P. Gudev (firstname.lastname@example.org),
Primakov National Research Institute of World Economy and International Relations, Russian Academy of Sciences (IMEMO), 23, Profsoyuznaya Str., Moscow 117997, Russian Federation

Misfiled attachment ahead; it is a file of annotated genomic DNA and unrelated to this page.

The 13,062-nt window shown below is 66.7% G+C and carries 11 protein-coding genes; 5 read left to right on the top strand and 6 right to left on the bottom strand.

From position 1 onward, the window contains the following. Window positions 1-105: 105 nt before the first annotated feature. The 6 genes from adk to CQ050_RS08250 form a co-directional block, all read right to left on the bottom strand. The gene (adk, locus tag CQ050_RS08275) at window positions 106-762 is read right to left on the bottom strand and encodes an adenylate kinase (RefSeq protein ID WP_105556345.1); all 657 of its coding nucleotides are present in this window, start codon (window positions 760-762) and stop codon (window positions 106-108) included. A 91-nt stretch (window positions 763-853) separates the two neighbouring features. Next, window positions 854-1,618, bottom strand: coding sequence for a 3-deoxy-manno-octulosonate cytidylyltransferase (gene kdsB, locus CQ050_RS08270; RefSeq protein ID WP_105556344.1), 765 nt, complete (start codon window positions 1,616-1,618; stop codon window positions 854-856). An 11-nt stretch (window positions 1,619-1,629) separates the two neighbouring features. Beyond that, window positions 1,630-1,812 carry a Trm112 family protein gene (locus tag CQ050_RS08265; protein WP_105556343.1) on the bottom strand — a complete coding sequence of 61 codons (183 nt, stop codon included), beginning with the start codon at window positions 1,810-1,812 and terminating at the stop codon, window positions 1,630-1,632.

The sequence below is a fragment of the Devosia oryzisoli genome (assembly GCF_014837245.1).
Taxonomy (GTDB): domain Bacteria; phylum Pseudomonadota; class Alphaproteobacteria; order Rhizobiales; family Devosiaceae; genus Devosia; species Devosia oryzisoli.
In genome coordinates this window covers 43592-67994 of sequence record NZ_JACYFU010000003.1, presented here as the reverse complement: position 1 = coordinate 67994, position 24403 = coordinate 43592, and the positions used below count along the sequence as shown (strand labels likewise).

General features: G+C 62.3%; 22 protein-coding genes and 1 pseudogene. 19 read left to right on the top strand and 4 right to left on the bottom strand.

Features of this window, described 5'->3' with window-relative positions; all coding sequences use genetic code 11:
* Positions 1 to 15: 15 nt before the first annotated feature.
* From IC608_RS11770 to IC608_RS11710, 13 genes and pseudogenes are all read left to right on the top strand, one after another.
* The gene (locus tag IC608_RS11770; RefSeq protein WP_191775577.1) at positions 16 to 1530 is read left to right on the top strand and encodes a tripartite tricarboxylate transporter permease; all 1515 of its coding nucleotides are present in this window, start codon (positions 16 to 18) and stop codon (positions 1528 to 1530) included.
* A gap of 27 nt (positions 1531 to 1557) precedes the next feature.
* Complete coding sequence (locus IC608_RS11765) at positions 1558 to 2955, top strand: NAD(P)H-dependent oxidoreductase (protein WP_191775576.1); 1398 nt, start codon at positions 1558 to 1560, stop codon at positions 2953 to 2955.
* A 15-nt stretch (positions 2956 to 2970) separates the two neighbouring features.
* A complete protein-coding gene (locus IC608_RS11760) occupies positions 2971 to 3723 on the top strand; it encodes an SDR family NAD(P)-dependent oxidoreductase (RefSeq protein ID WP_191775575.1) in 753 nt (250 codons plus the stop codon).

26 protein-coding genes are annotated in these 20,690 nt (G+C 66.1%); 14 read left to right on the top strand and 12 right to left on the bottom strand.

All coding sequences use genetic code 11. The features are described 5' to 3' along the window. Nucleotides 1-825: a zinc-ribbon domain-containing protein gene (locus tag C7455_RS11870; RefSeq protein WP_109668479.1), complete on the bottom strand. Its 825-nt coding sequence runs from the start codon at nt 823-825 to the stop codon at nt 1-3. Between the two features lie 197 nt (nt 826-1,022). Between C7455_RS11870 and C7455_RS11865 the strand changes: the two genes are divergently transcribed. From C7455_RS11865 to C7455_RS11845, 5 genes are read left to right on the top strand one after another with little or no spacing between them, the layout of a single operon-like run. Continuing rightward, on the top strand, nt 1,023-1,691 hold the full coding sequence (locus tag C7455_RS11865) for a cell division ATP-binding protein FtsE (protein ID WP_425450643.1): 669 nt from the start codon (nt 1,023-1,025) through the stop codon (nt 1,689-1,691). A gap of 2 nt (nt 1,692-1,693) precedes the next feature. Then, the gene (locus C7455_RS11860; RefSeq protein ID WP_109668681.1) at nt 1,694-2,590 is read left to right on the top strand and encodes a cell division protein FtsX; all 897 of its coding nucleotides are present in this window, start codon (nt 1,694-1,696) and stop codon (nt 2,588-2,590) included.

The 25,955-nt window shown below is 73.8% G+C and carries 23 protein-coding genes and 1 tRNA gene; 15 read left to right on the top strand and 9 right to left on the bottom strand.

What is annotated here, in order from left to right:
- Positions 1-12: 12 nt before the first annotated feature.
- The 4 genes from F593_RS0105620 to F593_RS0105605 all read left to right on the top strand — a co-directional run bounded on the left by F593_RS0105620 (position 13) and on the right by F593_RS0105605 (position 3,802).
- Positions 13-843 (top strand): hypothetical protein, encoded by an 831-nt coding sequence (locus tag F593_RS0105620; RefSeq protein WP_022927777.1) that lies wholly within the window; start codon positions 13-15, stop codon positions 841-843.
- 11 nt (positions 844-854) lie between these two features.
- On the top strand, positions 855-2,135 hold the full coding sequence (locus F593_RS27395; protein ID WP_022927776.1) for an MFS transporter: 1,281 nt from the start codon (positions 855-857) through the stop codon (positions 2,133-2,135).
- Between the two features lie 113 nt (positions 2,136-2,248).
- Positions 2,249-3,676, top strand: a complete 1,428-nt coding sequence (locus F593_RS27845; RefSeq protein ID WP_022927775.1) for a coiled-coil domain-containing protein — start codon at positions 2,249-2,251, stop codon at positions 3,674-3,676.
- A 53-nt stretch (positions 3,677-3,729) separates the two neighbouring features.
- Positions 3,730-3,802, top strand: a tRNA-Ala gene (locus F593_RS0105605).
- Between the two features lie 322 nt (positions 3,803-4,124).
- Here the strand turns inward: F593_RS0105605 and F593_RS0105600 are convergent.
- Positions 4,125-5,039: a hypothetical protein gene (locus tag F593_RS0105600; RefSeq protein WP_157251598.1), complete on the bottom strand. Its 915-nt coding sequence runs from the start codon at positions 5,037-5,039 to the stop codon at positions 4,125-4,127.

The problems connected with the World Ocean space and ocean resources development, including the Arctic region, have always been at priority level amongst the IMEMO research. The article shows which subjects related to the Arctic region were most demanded at the Institute, and why different forecasts of previous years have not lost their importance and relevance up to the present time. The first part of the research deals with theoretical questions that characterize the legal regime of the Arctic which is based on the broad legal platform, including the 1982 UN Law of the Sea Convention, customary international law norms and provision, as well as national legislation of Arctic states. It means that the legal status of the Arctic Ocean was formed long before the 1982 Convention adoption under the predominant role of customary law, historical legal foundations, Russian and Canadian juridical practice (as of countries with the longest Arctic coastline). Principal differences between the Arctic Ocean and other maritime regions, such as Atlantic, Indian and Pacific Oceans, due to its geographical isolationism, shallow character, the longest shelf zone, special climate conditions, including the presence of ice and special environmental vulnerability, are considered. All attempts to extend different concepts of public domain or world heritage, or even common heritage of mankind to the Arctic Ocean should be declared as speculative and completely incorrect. The common heritage of mankind concept can be applied exclusively to the resources of the seabed and subsoil beyond areas of national jurisdiction of coastal states. So, speaking about the Arctic, this concept can be applied only to the International seabed area (ISA) resources, but only if ISA would be formed here by the Arctic states. The common heritage of mankind status cannot be applied to water spaces, including the Arctic Ocean. In accordance with the 1982 Convention, the waters covering the International Seabed Area are always High Sea, without any exceptions. The legal background of internal historical wares status application to some Russian Arctic seas is analyzed. The main problem here consists in the absence of definite criteria for this kind of qualification in the 1982 Law of the Sea Convention. However, years after the UNCLOS was signed, the practice of states went on the way to expand the number of exceptions as for the bays considered as historic waters. Previously, it could be done only for the bays with the entrance width no more than 24 miles (or two maximum width of the territorial sea), but then all claims have become associated with bays with wide entrance, often very much higher than 24 miles. In addition, historical claims started to be raised not only in respect of bays, but also of small seas, by geographical characters very similar to bays. In the international legal doctrine, three main criteria for the lawful establishment of the historic waters regime, recognized by all, were formed under the following conditions: special geographical location of the waters (especially – away from international shipping lanes); special security and economic interests of the coastal state (the value of the water region and its resources for the economy of a country’s coastal part, or even for the whole country); the subjective intention of the coastal state to seek approval for a historic title under a silent recognition of the actual ownership by other states, and, more or less prolonged, continuous and peaceful (not interrupted) exercise of power (or sovereignty). Taking all these circumstances into account, and that the establishment of the international maritime law rules relating to historic waters went mainly towards the development of customary, not treaty norms, some coastal states, including the USSR, applied this legal status to different maritime regions, in particular Arctic seas and straits. The last topic is connected with the legitimacy of semi-enclosed sea status applicability to the whole Arctic region. Given the fact that a large part of the Arctic Ocean, except its central part with the High Seas legal status, is an area of the Arctic states’ sovereignty and jurisdiction, and that the non-regional states’ entrance to the Arctic is connected with crossing of these waters both from Northern Atlantic and Northern Pacific, it seems possible to extend the Convention’s semi-enclosed status to the whole Arctic Ocean. However, the discussion about the Arctic Ocean identification as an enclosed or semi-enclosed sea, comparable with the Baltic and the Mediterranean, is still in process. This proposal has its supporters and opponents, especially from non-regional countries – particularly China. Meanwhile, the revival of the “Arctic Mediterranean” concept in recent years which characterizes a possible governance regime in the Arctic leads to the top level of the Arctic states’ interest consideration. Finally, the protection of Russia’s national interests in the Arctic region should be successive in character and based on experience and scientific developments that have been achieved in previous years in the framework of IMEMO.
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